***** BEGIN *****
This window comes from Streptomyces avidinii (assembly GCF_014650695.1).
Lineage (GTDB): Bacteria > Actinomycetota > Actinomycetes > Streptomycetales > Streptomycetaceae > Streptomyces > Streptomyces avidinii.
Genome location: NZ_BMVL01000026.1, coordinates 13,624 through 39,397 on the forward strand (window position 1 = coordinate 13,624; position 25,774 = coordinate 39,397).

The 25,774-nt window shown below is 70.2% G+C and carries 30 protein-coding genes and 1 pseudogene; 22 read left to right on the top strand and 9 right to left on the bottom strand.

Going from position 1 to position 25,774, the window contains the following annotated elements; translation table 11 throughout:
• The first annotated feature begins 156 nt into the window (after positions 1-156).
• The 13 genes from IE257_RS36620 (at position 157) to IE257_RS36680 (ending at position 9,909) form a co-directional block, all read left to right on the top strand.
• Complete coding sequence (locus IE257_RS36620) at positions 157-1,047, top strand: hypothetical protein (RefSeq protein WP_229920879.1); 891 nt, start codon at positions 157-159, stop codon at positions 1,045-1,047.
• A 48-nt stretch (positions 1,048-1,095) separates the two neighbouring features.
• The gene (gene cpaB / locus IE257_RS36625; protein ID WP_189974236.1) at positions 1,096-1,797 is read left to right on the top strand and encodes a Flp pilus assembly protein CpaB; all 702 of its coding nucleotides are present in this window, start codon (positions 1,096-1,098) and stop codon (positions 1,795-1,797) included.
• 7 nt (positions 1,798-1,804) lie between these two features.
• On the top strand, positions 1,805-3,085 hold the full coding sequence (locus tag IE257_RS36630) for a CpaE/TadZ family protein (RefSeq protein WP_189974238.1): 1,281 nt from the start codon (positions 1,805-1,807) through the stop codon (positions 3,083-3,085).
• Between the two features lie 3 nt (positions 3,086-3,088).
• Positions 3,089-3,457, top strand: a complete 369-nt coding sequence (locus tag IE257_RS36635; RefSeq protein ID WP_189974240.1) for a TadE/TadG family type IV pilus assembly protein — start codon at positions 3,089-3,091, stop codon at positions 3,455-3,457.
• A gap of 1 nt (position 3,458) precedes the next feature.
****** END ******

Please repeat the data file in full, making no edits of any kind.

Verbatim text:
This window comes from Streptomyces avidinii (assembly GCF_014650695.1).
Lineage (GTDB): Bacteria > Actinomycetota > Actinomycetes > Streptomycetales > Streptomycetaceae > Streptomyces > Streptomyces avidinii.
Genome location: NZ_BMVL01000026.1, coordinates 13,624 through 39,397 on the forward strand (window position 1 = coordinate 13,624; position 25,774 = coordinate 39,397).

The 25,774-nt window shown below is 70.2% G+C and carries 30 protein-coding genes and 1 pseudogene; 22 read left to right on the top strand and 9 right to left on the bottom strand.

Going from position 1 to position 25,774, the window contains the following annotated elements; translation table 11 throughout:
• The first annotated feature begins 156 nt into the window (after positions 1-156).
• The 13 genes from IE257_RS36620 (at position 157) to IE257_RS36680 (ending at position 9,909) form a co-directional block, all read left to right on the top strand.
• Complete coding sequence (locus IE257_RS36620) at positions 157-1,047, top strand: hypothetical protein (RefSeq protein WP_229920879.1); 891 nt, start codon at positions 157-159, stop codon at positions 1,045-1,047.
• A 48-nt stretch (positions 1,048-1,095) separates the two neighbouring features.
• The gene (gene cpaB / locus IE257_RS36625; protein ID WP_189974236.1) at positions 1,096-1,797 is read left to right on the top strand and encodes a Flp pilus assembly protein CpaB; all 702 of its coding nucleotides are present in this window, start codon (positions 1,096-1,098) and stop codon (positions 1,795-1,797) included.
• 7 nt (positions 1,798-1,804) lie between these two features.
• On the top strand, positions 1,805-3,085 hold the full coding sequence (locus tag IE257_RS36630) for a CpaE/TadZ family protein (RefSeq protein WP_189974238.1): 1,281 nt from the start codon (positions 1,805-1,807) through the stop codon (positions 3,083-3,085).
• Between the two features lie 3 nt (positions 3,086-3,088).
• Positions 3,089-3,457, top strand: a complete 369-nt coding sequence (locus tag IE257_RS36635; RefSeq protein ID WP_189974240.1) for a TadE/TadG family type IV pilus assembly protein — start codon at positions 3,089-3,091, stop codon at positions 3,455-3,457.
• A gap of 1 nt (position 3,458) precedes the next feature.